Wal-Mart’s motive is no secret: Going green saves it money

Wal-Mart wants to extract more green out of greening.

The retail giant’s supercenter in Lancaster recently installed fuel cells that provide half of the electricity to the 222,876-square-foot store. It has punched holes in the roof for skylights that provide 70% of the store’s lighting needs during the day. To help keep the scorching sun at bay and cool the building naturally, it has painted the roof white.

The store has been recognized for being eco-friendly, but Wal-Mart Stores Inc. officials say they’re actually happier with how the upgrades have improved the bottom line. Since it began installing solar panels at several stores, the company says it has shaved $1 million from its electricity bill.

“We think it’s good business,” said Kimberly Sentovich, senior vice president of Wal-Mart’s Pacific Division. “We don’t only want to do things that are good for the environment.”


Not even a decade ago, the world’s largest company was reviled as an environmental villain. Activists condemned Wal-Mart, and many other retail behemoths were condemned for wasting natural resources by relying on a sprawling network of suppliers. Wal-Mart’s massive supply chain had an outsized impact on the environment, they said.

Now, Wal-Mart and many mega-companies — whether because of outside pressures or an internal change of heart — are preaching that being green makes good business sense.

Some critics are not convinced and contend they are just “greenwashing” — a marketing ploy without any real eco-friendly results. Others suggest they are making the efforts only to stay competitive.

Wal-Mart and some other major companies are more straightforward. They say they are being driven by the bottom line and see any resulting public goodwill as a side benefit.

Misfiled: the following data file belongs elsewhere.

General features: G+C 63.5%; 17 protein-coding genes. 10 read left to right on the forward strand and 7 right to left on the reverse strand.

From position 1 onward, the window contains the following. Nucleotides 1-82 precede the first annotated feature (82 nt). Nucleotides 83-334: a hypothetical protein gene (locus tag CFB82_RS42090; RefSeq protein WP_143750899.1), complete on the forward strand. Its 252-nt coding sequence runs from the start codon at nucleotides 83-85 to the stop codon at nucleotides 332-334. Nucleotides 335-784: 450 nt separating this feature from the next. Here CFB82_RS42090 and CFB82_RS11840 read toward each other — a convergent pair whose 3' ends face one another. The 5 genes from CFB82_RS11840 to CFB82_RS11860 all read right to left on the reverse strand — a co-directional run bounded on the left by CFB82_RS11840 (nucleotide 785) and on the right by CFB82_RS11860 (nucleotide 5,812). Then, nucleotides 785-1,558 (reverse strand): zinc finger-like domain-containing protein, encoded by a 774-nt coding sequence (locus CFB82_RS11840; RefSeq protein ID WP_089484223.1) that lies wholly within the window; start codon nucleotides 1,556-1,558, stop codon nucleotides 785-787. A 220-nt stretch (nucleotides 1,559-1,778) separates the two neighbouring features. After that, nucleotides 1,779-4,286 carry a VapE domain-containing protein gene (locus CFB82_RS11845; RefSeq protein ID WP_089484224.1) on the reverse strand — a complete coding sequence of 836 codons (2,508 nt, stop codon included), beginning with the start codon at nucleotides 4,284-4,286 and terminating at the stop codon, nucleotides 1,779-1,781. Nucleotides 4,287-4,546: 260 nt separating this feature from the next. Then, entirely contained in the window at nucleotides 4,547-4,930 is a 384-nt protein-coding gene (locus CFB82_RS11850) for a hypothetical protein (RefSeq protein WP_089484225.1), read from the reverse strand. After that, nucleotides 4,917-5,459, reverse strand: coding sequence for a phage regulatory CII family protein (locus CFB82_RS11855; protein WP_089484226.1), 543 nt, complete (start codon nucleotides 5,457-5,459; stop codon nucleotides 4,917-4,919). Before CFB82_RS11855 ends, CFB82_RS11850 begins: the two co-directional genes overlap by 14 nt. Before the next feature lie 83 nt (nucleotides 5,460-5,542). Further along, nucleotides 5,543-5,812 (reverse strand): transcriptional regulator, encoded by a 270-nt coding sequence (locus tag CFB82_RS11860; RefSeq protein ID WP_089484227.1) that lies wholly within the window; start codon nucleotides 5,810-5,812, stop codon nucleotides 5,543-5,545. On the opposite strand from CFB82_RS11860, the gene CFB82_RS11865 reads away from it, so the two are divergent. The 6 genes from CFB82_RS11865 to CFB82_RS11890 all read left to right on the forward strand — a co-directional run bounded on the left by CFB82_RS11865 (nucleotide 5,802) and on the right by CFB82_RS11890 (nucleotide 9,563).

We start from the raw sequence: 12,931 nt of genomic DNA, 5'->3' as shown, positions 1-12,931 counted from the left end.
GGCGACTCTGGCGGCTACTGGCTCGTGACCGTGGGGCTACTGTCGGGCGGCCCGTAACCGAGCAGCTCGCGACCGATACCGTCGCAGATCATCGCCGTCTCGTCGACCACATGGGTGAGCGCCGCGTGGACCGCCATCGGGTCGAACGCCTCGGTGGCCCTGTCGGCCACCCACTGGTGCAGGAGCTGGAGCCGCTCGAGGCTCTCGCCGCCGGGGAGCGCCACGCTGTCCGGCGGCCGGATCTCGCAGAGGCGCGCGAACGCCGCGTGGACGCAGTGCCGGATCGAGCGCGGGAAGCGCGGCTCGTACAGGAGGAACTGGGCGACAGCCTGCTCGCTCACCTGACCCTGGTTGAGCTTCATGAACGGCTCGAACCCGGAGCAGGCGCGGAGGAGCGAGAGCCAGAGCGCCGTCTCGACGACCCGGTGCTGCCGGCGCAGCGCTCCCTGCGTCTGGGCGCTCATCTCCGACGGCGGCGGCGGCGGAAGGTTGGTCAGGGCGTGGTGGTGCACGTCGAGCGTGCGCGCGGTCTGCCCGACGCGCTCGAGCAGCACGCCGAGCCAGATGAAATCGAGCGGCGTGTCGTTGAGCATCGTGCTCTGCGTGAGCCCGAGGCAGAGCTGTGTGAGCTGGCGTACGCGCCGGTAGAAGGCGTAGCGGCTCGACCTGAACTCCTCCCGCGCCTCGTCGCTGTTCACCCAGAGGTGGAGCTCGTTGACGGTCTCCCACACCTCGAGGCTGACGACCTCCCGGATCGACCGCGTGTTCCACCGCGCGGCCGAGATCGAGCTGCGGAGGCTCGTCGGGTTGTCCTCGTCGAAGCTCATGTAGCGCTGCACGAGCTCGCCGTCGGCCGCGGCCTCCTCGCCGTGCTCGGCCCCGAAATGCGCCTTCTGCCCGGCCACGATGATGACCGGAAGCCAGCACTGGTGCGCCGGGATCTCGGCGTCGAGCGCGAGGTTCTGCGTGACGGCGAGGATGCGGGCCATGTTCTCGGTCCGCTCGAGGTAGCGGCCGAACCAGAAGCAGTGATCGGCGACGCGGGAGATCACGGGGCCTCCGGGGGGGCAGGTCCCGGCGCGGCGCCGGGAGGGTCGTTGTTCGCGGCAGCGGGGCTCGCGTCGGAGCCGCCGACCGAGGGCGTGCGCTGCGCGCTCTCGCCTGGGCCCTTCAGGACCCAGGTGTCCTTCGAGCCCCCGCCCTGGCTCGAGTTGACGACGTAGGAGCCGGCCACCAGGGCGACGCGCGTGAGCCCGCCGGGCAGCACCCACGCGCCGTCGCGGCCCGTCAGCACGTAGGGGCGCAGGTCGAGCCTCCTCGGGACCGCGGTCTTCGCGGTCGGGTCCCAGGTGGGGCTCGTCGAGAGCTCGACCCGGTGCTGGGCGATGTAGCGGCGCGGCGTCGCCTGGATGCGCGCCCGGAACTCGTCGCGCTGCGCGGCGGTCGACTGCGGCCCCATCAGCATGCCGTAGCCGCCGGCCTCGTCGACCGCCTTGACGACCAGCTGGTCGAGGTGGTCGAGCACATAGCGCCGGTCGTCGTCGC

Wall Street is also embracing the move to green, analysts said. Cutting back on waste and packaging can result in huge cost savings, and improving materials and limiting toxins can reduce potential legal liability. Companies also want future access to key but dwindling natural resources.

Beer brewer Anheuser-Busch InBev said it wanted to cut 30% of water use from its production process within five years and to recycle and reuse 99% of its waste by 2012. Hardware chain Lowe’s has recycled nearly 1 billion pounds of wood pallets and cardboard.

Next year, PepsiCo Inc. is planning to test beverage bottles made entirely from plant-based sources — which could include the more than 1 billion pounds of oat hulls and orange peels that the company’s production facilities produce as waste.

IBM Corp. ranked first for environmentalism on a list of 100 companies compiled this year by Corporate Responsibility Magazine. But environmentalism isn’t “a demonstration of corporate virtue” or a form of philanthropy for the company, Chief Executive Samuel J. Palmisano said in a speech last year. It’s a growth strategy.


“The concerns about our natural environment are not opposed to the concerns of our economies and our societies — they are one,” he said.

Wal-Mart shelves now feature dog beds and picture frames made of recycled materials as well as eco-friendly diapers and detergents.

But behind the scenes, operations have also gotten a sustainable revamp. The company said it was diverting 80% of its waste in California away from landfills — recycling some into new products. It has already saved millions of dollars scaling back the amount of product packaging.

Wal-Mart decided to go green in 2005 and has since won over many of its harshest environmental critics.


But not all of them. Last year, to settle lawsuits from activists unhappy about the carbon footprint of several proposed Southern California supercenters, the chain agreed to install more solar panels and incorporate more energy-efficient designs.

Wal-Mart says it’s proceeding cautiously because any step it takes could significantly affect thousands of suppliers.

“As a large company, we have a responsibility and an opportunity — the decisions we make can accelerate change across the whole supply chain,” said Leslie Dach, executive vice president of corporate affairs. “But we also have to be more careful and considerate because of who we are.”